Conservationists are embarking on an urgent mission to save one of the UK’s most threatened birds from extinction.
Operation Turtle Dove, launched today (Thursday May 10) by the RSPB, leading sustainable farming specialists Conservation Grade and Pensthorpe Conservation Trust in Norfolk, is a three-year project to reverse the decline of one of England’s best-loved farmland birds.
From The Bible to the works of Chaucer and Shakespeare, the turtle dove is well known in literature and folklore as a symbol of love and devotion. But numbers have fallen dramatically in recent years and there are now just nine birds for every 100 there were in the 1970s.
Once widespread across much of England and Wales, the species has been lost from many areas. It has remaining strongholds in East Anglia and south-east England.
Bruce Fowkes, RSPB South East farmland bird advisor, said: “Turtle doves are really struggling. After many years of decline we are facing the very real possibility of losing this beautiful bird from the UK.”
The cause of the population crash is not fully understood. However the birds’ diet consists almost entirely of small seeds from wild plants which grow in crops and changes in farming practices mean these plants are now scarce in our countryside.
Bruce continued: “This new project will build on a lot of positive work which has already been done by farmers and conservationists. As well as putting in place measures which will bring back some of the wild plants which farmland birds like the turtle dove rely on, we need a better understanding of the causes of this devastating decline.”
The project’s partners will work with farmers in turtle dove hotspots to establish plots of seed-rich plants on their land. Scientists from the RSPB will work alongside Conservation Grade’s sustainable farming experts and Pensthorpe’s aviculturalists to measure the impact on the birds’ diet and breeding success.
Tim Nevard, executive director of Conservation Grade and a Pensthorpe trustee, said the key to saving the turtle dove across Europe, and in England in particular, is to ensure the right nesting and foraging habitats are provided on farms.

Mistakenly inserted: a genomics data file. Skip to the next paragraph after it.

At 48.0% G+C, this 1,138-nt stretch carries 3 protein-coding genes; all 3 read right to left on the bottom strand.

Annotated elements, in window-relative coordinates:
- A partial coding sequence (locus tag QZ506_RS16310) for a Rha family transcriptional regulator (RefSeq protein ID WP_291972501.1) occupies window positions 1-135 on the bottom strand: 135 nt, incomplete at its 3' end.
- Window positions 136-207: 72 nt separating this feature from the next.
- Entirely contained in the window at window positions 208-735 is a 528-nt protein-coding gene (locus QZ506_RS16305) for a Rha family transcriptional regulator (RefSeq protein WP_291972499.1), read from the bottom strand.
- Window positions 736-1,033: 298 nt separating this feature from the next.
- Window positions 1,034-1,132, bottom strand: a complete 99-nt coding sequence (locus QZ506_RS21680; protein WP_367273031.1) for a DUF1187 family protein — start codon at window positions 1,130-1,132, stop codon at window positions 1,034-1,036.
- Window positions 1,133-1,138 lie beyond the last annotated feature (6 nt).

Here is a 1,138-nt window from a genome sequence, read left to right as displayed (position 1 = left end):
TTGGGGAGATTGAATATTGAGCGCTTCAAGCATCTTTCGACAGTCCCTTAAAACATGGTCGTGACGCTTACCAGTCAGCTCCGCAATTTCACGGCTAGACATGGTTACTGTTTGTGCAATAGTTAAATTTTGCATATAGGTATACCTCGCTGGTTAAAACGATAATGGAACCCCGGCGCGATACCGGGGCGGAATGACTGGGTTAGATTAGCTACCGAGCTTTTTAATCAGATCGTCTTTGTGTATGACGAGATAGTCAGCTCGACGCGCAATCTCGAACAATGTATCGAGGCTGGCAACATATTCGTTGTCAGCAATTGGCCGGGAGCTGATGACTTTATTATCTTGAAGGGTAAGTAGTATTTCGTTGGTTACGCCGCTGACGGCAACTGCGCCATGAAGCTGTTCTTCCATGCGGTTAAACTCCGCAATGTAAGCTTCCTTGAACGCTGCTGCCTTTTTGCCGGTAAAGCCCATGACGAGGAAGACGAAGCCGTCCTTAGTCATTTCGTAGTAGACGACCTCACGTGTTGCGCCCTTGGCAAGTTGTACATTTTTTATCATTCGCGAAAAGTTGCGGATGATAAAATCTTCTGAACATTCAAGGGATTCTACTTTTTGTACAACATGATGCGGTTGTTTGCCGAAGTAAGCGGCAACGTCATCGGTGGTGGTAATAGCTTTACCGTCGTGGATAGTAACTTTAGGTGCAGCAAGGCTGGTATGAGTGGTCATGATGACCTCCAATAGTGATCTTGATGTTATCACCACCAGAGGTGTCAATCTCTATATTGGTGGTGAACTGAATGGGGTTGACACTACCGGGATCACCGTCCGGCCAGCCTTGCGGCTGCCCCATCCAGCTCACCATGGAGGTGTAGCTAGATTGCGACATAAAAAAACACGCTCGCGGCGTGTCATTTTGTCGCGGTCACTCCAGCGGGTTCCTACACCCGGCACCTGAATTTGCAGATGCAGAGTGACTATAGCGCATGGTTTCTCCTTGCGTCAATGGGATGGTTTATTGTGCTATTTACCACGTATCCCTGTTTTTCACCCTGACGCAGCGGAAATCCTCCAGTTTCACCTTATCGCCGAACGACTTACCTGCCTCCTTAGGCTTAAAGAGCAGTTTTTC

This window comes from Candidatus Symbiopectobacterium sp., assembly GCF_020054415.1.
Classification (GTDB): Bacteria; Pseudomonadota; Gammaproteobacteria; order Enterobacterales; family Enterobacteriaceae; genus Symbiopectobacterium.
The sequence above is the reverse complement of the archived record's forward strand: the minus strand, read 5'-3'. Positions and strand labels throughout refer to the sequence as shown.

He said: “Conservation Grade combines first-class farmland wildlife conservation with the best sustainable agriculture production standards, and so is ideally placed to develop the right habitats to ensure the survival of turtle doves.
“We have captive turtle doves at Pensthorpe which we will use to trial a number of seed mixtures to identify the most palatable and nutritious options – from breeding to fledging and beyond – so that the right choices about forage habitat creation can be made.
“We will be working closely with Natural England, our nationwide farmer network and commercial partners to encourage widespread uptake of these habitats.”
Other factors may be contributing to the decline of the turtle dove, including illegal hunting in the Mediterranean as the species makes its annual migration, agricultural changes in the African wintering grounds and the avian disease trichomoniasis which is common in pigeons and doves.
To help target the project’s research and advice to farmers, and to establish any turtle dove zones around the country, please report your turtle dove sightings at www.operationturtledove.org
1. Conservation Grade is an independent accreditation organisation that facilitates commercial relationships between farmers and consumers on an area rapidly approaching 100,000 acres in the UK through a system of agriculture that optimises both crop yields and biodiversity conservation. Conservation Grade has developed a truly unique system of sustainable farming, founded on science and commercial viability. It is internationally recognised by The Economics of Ecosystems and Biodiversity (TEEB) study, as well as Natural England and leading NGOs such as the RSPB, for its significant contribution to the conservation of biodiversity through the commercial marketplace. www.conservationgrade.org
2. The Pensthorpe Conservation Trust’s unique expertise in captive rearing turtle doves and other threatened species for recovery projects will facilitate the investigation of matters vital to the long-term success of Operation Turtle Dove. An initial project element will involve offering captive-reared birds a choice of different types of seed to determine preferred foods throughout their breeding and rearing cycle; translating this crucial information into prescribed seed mixes to be sown by farmers. www.pensthorpetrust.org.uk
3. The RSPB speaks out for wildlife, tackling the problems that threaten our environment. Wildlife and the environment face many threats. Our work is focussed on the species and habitats that are in the greatest danger. Our work is driven by the passionate belief that birds and wildlife enrich people’s lives. We have more than one million members, over 13,500 volunteers, 1,300 staff, more than 200 nature reserves, 10 regional offices, four country offices… and one vision – to work for a better environment rich in birds and wildlife. www.rspb.org.uk
4. Project information is available at www.operationturtledove.org